Number of isolates
The mobility of the major peaks allowed Cryptosporidium species from within host groups to be discriminated. For example, the three species of most concern to humans, C. parvum, C. hominis and C. meleagridis, had major peaks at 317, 323 and 318, respectively (Table 2). The three species/genotypes from marsupials, C. fayeri, C. macropodum and the C. sp. possum genotype, could also be differentiated by the mobility of major peaks (Table 1). However, there was only a single unit difference in the mobilities between C. fayeri and C. macropodum from marsupials, and C. parvum and C. meleagridis from humans. The presence of two peaks provided an additional means of differentiation, making it possible to separate these species (Table 1). The three species/genotypes found in rodents, C. muris and mouse genotypes I and II had peaks of 307, 326 and 322, respectively, and could be differentiated readily by CE-SSCP (Table 1).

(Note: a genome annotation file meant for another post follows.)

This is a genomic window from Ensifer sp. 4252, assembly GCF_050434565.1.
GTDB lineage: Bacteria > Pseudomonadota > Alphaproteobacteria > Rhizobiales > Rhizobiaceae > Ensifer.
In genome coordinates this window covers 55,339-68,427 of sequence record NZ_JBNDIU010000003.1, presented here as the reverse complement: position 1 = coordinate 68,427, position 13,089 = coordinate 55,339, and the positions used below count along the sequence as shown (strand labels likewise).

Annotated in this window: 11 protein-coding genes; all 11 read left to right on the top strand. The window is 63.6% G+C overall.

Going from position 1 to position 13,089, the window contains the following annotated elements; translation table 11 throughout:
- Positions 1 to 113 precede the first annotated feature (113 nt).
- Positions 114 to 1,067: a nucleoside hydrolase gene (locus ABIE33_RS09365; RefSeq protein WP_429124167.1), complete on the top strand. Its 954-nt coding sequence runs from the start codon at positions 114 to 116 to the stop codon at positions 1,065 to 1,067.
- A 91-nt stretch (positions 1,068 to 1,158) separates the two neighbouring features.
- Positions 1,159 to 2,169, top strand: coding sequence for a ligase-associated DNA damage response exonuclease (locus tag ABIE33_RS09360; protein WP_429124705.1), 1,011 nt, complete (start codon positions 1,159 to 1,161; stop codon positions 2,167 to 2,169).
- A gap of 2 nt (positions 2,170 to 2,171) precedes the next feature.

Some species, specific to hosts from different vertebrate orders, could not be differentiated, such as C. macropodum and C. canis, which both had apparent mobilities of 312. Three additional species, C. muris, C. andersoni and the C. sp. possum genotype, had major peak mobilities of 307. The C. sp. possum genotype consistently exhibited a secondary peak, with an apparent mobility of 342, enabling differentiation from the two species with similar mobilities, C. muris and C. andersoni, but the latter two species could not be differentiated. The mobilities of C. muris and C. andersoni were also very similar to the single peak of C. serpentis, with a mobility of 306. For birds, C. baileyi, C. meleagridis and avian II could be differentiated by the mobility of primary peaks. However, the mobility of the primary peaks for C. baileyi and avian genotype I differed only by a single unit, but the presence of a secondary peak enables differentiation. Nucleotide sequence alignments for the partial 18S rRNA gene region of species and genotypes in this study showed that variability ranged from as few as 5 bp (C. hominis and C. parvum, and C.muris and C. andersoni) up to 46 bp between C. andersoni and C. parvum (Fig. 3).